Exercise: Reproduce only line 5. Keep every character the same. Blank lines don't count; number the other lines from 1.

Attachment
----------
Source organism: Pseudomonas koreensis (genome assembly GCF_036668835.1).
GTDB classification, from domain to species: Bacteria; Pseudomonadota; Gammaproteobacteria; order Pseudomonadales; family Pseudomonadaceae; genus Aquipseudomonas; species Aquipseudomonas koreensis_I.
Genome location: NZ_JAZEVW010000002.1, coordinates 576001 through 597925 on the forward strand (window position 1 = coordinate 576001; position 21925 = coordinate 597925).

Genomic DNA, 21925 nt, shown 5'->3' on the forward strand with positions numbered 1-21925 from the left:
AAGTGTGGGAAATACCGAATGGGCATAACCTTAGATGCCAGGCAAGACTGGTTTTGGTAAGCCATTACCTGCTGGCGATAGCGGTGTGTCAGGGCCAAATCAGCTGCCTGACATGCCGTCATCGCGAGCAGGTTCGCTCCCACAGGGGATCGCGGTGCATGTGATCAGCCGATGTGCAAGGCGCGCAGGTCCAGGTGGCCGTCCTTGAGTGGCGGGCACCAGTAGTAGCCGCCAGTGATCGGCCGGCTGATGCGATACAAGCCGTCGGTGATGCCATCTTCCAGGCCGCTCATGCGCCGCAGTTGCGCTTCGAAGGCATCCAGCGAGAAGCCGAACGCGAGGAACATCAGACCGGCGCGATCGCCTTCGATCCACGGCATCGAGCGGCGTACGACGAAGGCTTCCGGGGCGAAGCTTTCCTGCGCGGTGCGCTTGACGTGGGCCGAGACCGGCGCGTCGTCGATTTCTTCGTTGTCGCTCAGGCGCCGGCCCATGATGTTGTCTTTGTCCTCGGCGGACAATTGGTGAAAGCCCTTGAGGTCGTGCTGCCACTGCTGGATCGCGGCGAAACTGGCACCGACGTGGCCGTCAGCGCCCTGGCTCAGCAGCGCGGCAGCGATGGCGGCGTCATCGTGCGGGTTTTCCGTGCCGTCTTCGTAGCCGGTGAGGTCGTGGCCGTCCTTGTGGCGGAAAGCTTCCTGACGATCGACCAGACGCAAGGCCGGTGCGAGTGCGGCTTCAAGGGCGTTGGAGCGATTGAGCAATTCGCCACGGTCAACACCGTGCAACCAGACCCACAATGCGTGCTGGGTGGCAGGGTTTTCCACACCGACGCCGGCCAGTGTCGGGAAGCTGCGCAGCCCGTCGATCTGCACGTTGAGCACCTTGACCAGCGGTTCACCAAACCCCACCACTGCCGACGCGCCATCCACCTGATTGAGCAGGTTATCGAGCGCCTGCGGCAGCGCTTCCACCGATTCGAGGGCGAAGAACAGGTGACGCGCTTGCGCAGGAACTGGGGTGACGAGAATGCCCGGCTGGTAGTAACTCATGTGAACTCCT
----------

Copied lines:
AAGTGTGGGAAATACCGAATGGGCATAACCTTAGATGCCAGGCAAGACTGGTTTTGGTAAGCCATTACCTGCTGGCGATAGCGGTGTGTCAGGGCCAAATCAGCTGCCTGACATGCCGTCATCGCGAGCAGGTTCGCTCCCACAGGGGATCGCGGTGCATGTGATCAGCCGATGTGCAAGGCGCGCAGGTCCAGGTGGCCGTCCTTGAGTGGCGGGCACCAGTAGTAGCCGCCAGTGATCGGCCGGCTGATGCGATACAAGCCGTCGGTGATGCCATCTTCCAGGCCGCTCATGCGCCGCAGTTGCGCTTCGAAGGCATCCAGCGAGAAGCCGAACGCGAGGAACATCAGACCGGCGCGATCGCCTTCGATCCACGGCATCGAGCGGCGTACGACGAAGGCTTCCGGGGCGAAGCTTTCCTGCGCGGTGCGCTTGACGTGGGCCGAGACCGGCGCGTCGTCGATTTCTTCGTTGTCGCTCAGGCGCCGGCCCATGATGTTGTCTTTGTCCTCGGCGGACAATTGGTGAAAGCCCTTGAGGTCGTGCTGCCACTGCTGGATCGCGGCGAAACTGGCACCGACGTGGCCGTCAGCGCCCTGGCTCAGCAGCGCGGCAGCGATGGCGGCGTCATCGTGCGGGTTTTCCGTGCCGTCTTCGTAGCCGGTGAGGTCGTGGCCGTCCTTGTGGCGGAAAGCTTCCTGACGATCGACCAGACGCAAGGCCGGTGCGAGTGCGGCTTCAAGGGCGTTGGAGCGATTGAGCAATTCGCCACGGTCAACACCGTGCAACCAGACCCACAATGCGTGCTGGGTGGCAGGGTTTTCCACACCGACGCCGGCCAGTGTCGGGAAGCTGCGCAGCCCGTCGATCTGCACGTTGAGCACCTTGACCAGCGGTTCACCAAACCCCACCACTGCCGACGCGCCATCCACCTGATTGAGCAGGTTATCGAGCGCCTGCGGCAGCGCTTCCACCGATTCGAGGGCGAAGAACAGGTGACGCGCTTGCGCAGGAACTGGGGTGACGAGAATGCCCGGCTGGTAGTAACTCATGTGAACTCCT